Section: Scientific Foundations
Scientific visualization of plasmas and beams
Visualization of multi-dimensional data and more generally of scientific data has been the object of numerous research projects in computer graphics. The approaches include visualization of three-dimensional scalar fields looking at iso-curves and iso-surfaces. Methods for volume visualization, and methods based on points and flux visualization techniques and vectorial fields (using textures) have also been considered. This project is devoted to specific techniques for fluids and plasmas and needs to introduce novel techniques for the visualization of the phase-space which has more than three dimensions.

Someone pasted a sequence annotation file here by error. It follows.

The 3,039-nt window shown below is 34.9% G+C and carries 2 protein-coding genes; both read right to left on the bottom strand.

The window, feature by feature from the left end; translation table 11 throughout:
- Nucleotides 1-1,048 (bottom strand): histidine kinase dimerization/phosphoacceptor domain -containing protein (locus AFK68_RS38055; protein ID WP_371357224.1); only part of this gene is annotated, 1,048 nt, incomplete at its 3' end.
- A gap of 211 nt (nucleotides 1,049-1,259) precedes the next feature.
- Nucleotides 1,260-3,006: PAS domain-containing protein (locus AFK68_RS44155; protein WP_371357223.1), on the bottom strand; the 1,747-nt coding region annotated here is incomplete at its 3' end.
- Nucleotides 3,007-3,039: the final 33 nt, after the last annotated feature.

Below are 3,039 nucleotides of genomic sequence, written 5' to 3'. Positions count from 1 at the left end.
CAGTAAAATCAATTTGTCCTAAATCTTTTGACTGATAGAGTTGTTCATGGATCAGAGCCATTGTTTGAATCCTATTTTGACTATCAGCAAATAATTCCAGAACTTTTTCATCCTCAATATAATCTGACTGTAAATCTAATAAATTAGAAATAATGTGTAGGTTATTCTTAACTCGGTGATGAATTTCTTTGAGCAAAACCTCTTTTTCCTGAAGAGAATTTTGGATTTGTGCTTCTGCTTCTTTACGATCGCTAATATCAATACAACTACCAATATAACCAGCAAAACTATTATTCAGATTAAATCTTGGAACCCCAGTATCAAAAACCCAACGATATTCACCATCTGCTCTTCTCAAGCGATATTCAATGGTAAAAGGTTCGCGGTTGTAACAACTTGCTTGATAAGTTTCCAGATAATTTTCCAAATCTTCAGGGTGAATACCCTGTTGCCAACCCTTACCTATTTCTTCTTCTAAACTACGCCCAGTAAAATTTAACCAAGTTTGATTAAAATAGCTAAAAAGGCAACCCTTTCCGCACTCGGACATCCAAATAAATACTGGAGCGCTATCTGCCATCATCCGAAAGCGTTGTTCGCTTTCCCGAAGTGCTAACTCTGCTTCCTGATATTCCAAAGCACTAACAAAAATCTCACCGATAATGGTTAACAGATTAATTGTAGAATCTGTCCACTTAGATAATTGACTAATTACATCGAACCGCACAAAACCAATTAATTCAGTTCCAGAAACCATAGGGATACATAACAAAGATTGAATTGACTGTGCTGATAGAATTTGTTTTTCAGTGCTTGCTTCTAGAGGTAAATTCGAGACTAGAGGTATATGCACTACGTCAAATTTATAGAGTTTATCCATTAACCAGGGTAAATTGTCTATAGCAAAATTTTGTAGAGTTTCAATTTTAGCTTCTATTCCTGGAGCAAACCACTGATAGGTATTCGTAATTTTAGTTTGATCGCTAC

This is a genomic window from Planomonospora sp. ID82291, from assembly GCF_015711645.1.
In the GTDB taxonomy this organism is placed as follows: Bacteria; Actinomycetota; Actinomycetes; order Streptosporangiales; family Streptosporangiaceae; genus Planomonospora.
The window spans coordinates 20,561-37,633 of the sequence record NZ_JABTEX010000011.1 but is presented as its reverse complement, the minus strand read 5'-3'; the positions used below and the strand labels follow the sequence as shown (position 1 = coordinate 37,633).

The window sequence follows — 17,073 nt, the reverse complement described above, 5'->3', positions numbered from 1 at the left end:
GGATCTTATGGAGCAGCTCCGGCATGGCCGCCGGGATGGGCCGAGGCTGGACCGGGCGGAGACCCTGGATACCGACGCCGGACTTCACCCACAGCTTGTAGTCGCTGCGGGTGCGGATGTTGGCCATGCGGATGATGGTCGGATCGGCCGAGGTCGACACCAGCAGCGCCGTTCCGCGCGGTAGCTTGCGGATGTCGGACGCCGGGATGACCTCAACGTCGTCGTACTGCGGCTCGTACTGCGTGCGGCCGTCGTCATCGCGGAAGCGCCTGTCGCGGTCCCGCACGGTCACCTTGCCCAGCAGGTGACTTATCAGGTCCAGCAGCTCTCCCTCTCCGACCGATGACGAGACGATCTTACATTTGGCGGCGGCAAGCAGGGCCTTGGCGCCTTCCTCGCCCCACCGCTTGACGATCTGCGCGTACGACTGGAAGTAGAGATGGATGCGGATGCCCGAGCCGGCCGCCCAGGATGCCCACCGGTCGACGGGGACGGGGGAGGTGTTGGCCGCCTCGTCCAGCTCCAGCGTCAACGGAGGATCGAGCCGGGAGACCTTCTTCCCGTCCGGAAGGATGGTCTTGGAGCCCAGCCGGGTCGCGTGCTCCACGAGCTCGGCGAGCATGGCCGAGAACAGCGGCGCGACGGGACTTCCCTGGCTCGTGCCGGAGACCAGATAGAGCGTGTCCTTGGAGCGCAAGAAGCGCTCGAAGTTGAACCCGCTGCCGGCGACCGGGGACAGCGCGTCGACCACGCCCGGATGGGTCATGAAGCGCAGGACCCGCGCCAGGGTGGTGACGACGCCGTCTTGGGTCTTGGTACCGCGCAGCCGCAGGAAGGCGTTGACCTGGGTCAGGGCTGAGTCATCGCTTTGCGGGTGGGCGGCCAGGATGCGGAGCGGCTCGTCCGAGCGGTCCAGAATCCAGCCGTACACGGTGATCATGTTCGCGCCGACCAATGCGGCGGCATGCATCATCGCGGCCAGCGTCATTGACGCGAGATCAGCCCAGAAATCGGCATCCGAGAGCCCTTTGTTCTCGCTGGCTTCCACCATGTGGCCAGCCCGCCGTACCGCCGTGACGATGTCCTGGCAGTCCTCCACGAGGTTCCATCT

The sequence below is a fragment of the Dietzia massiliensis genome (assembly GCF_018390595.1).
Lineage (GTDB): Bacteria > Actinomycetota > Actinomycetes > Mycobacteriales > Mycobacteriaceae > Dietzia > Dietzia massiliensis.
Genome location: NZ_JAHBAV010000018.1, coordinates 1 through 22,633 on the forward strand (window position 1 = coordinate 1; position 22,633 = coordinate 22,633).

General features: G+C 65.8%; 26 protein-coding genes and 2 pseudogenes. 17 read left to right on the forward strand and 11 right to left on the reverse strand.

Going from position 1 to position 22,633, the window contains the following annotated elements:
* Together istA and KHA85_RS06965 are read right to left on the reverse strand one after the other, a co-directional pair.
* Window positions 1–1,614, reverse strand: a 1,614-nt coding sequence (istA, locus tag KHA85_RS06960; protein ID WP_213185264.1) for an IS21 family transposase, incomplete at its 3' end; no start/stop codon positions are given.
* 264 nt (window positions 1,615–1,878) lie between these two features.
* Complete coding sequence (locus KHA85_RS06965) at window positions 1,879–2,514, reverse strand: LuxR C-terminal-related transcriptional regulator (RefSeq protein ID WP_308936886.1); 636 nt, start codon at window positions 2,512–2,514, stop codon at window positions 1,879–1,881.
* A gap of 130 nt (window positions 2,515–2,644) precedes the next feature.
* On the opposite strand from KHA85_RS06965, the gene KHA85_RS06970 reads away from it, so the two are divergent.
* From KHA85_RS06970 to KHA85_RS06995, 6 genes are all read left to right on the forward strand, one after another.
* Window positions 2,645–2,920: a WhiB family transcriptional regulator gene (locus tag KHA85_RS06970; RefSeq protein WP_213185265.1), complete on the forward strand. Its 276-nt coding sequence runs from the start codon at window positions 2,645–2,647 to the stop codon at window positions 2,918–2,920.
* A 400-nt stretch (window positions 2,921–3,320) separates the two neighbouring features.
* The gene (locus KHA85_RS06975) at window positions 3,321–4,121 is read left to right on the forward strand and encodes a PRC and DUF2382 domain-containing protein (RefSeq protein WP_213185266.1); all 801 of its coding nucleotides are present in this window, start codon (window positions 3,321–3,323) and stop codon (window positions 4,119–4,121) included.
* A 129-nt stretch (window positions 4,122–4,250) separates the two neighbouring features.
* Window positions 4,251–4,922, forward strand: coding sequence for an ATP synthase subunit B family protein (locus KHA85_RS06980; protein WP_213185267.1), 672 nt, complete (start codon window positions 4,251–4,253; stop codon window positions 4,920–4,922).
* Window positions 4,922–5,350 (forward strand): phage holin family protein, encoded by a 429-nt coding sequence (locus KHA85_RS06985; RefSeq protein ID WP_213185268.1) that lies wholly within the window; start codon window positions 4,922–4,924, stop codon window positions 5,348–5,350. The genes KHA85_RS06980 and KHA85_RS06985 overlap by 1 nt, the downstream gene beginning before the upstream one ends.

Even though visualization of the results of plasma simulations is an essential tool for the physical intuition, today's visualization techniques are not always well adapted tools, in comparison with the complexity of the physical phenomena to understand. Indeed the volume visualization of these phenomena deals with multidimensional data sets and sizes nearer to terabytes than megabytes. Our scientific objective is to appreciably improve the reliability of the numerical simulations thanks to the implementation of suitable visualization techniques. More precisely, to study these problems, our objective is to develop new physical, mathematical and data-processing methods in scientific visualization: visualization of larger volume data-sets, taking into account the temporal evolution. A global access of data through 3D visualization is one of the key issues in numerical simulations of thermonuclear fusion phenomena. A better representation of the numerical results will lead to a better understanding of the physical problems. In addition, immersive visualization helps to extract the complex structures that appear in the plasma. This work is related to a real integration between numerical simulation and scientific visualization. Thanks to new methods of visualization, it will be possible to detect the zones of numerical interest, and to increase the precision of calculations in these zones. The integration of this dynamical side in the pipeline “simulation then visualization" will not only allow scientific progress in these two fields, but also will support the installation of a unique process “simulation-visualization".